Short-term physical effects of heroin abuse include excessive picking at the skin (due to uncontrolled itchiness), shallow or depressed breathing, impaired mental functioning, emotional deadness

More serious medical conditions may arise from heroin abuse, among them:

  • Abscesses
  • Arthritis
  • Bacterial infections
  • Blood clots
  • Chronic pneumonia
  • Heart problems – including serious conditions with heart valves and lining
  • Infectious diseases caused by needle sharing – HIV, Hepatitis B, and Hepatitis C
  • Liver disease
  • Tissue death

By far, the most serious medical consequence of long-term heroin abuse, dependence, and addiction is overdose and death. This risk is magnified due to the highly potent heroin that’s on the street, sometimes mixed with fentanyl or other dangerous drugs, both illicit and prescription drugs used recreationally. In addition, some street heroin contains poisons such as strychnine, which can cause death.

If you know or suspect someone is using heroin, be alert for signs of a heroin overdose and call 911 immediately. If you have access to naloxone, the life-saving medication that reverses the effects of a heroin overdose, you can save someone’s life.

Street Names for Heroin

A worldwide societal scourge for generations, heroin has many colorful street names:

  • Brown sugar (also brown crystal)
  • China white – heroin and fentanyl (the latter a synthetic opiate pain reliever that’s 50-100 times more potent than morphine)
  • Chocolate rock (also called Eightball, dragon rock and moonrock) – heroin and crack
  • H
  • Hell dust
  • Horse
  • Junk
  • Mexican mud (or mud)
  • Smack

Talking to Someone about Heroin Abuse

It may seem like a taboo subject or a discussion you’d much rather avoid, yet the knowledge or suspicion that someone you know is using heroin demands action. You must take the initiative to speak with them. This won’t be the easiest one-on-one interaction, but it is a necessary one. Your concern and intercession just may save their life.

The closer you are to a heroin addict, the more likely you are to notice changes indicative of a problem with drugs, even if you aren’t initially aware the drug of abuse is heroin. A cascading effect of behavioral changes, coupled with physical, psychological and emotional signs, alternating signs of being high and coming down withdrawal symptoms, and drug-seeking patterns will alert you to the problem.

Confrontation is not the way to approach talking to someone about heroin abuse. Use compassion, good judgment, and appropriate timing to initiate the conversation. Become as knowledgeable as you can about heroin abuse, dependence, and addiction before starting any discussion, as the heroin user likely knows much more about the drug than you do and can easily dissuade you about his or her use.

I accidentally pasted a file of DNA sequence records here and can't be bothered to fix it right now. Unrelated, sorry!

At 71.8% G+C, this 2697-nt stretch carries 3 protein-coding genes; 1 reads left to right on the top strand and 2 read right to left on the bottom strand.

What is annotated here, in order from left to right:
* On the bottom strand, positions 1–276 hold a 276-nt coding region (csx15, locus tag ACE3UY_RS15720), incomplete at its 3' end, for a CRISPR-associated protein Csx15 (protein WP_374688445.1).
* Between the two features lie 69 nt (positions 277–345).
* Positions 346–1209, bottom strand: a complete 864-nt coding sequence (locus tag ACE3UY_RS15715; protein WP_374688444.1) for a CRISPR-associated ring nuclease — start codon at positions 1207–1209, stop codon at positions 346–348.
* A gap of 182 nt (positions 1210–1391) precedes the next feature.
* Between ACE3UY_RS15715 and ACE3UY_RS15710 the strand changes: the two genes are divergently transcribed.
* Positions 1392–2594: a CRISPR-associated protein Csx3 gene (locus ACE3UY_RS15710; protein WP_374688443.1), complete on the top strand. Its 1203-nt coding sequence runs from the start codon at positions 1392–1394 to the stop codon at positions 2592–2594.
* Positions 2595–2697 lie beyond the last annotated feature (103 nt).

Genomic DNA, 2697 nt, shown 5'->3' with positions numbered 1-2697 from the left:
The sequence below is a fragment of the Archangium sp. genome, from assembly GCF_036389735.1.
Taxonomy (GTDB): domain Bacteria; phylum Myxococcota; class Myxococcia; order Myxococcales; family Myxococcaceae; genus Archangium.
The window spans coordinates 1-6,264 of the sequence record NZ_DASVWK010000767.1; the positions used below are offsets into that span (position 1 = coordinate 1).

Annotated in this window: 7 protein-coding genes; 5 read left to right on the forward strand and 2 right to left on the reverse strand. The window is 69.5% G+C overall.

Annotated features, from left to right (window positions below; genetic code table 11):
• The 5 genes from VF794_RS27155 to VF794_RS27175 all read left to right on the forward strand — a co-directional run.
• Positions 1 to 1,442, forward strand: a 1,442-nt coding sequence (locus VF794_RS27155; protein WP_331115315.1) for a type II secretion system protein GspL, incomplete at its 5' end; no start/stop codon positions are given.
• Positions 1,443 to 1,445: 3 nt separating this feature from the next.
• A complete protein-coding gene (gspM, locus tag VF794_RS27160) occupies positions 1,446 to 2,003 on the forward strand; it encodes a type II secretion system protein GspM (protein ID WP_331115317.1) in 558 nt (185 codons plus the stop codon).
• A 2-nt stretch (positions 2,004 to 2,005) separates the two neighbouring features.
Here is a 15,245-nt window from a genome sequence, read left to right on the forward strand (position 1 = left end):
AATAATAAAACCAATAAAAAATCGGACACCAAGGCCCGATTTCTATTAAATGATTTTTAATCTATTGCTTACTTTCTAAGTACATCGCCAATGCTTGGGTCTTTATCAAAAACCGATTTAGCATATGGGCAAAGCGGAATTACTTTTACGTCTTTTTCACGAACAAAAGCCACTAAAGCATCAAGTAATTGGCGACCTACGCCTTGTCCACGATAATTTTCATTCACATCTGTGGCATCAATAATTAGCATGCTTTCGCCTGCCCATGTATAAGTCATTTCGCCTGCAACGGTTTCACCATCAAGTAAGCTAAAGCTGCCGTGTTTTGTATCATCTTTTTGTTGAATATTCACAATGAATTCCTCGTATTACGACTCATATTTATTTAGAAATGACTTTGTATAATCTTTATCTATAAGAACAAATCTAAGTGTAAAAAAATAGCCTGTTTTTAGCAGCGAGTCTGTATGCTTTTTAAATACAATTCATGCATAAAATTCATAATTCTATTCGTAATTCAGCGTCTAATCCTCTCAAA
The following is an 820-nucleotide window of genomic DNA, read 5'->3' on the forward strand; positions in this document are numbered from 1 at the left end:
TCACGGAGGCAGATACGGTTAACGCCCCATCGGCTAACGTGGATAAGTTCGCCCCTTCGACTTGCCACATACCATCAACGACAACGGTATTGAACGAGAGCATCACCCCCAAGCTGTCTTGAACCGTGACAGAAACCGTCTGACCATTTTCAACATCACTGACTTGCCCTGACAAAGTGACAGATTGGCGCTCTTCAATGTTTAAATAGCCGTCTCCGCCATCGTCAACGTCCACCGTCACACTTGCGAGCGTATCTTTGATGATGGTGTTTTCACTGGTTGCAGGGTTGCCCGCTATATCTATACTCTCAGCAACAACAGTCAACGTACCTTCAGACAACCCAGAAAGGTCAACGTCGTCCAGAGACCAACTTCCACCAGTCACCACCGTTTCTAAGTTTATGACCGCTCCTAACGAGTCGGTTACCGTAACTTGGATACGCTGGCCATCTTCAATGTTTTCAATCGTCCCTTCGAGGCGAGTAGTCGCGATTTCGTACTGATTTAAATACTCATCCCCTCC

If you do get the acknowledgment of heroin use and the user indicates a willingness to get help, encourage professional heroin detox and subsequent treatment. Be ready with information about heroin detox and drug treatment programs, so that you can get the addict the help they need. Remember, detox is only the first step in overcoming abuse, dependence, and addiction to heroin. Without professional, evidence-based drug addiction treatment, the cycle of addiction will only continue— and may ultimately end in death.

For related information, see these articles:

 

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Centers for Disease Control and Prevention. “Today’s Heroin Epidemic Infographics.” “Heroin use is part of a larger substance abuse problem.” Retrieved from https://www.cdc.gov/vitalsigns/heroin/infographic.html

Drug Enforcement Administration. “Drug Scheduling: Drug Schedules.” “Schedule I.” Retrieved from https://www.dea.gov/drug-scheduling

National Institute on Drug Abuse. “Heroin.” “How do people use heroin?” Retrieved from https://www.drugabuse.gov/publications/drugfacts/heroin

National Institute on Drug Abuse. “Heroin.” “Overview.” Retrieved from https://www.drugabuse.gov/publications/research-reports/heroin/overview

National Institute on Drug Abuse. “Heroin.” “What is heroin?” Retrieved from https://www.drugabuse.gov/publications/drugfacts/heroin

National Institute on Drug Abuse. “Overdose Death Rates.” “National Overdose Deaths: Number of Deaths Involving Heroin.” Retrieved from https://www.drugabuse.gov/related-topics/trends-statistics/overdose-death-rates

National Institute on Drug Abuse. “Overdose Death Rates.” “National Overdose Deaths: Number of Deaths Involving Other Synthetic Opioids (Predominantly Fentanyl).” Retrieved from https://www.drugabuse.gov/related-topics/trends-statistics/overdose-death-rates

NY.Seethesignssavealife.org. Association of Counties. “The Signs.” Retrieved from http://ny.seethesignssavealife.org/the-signs/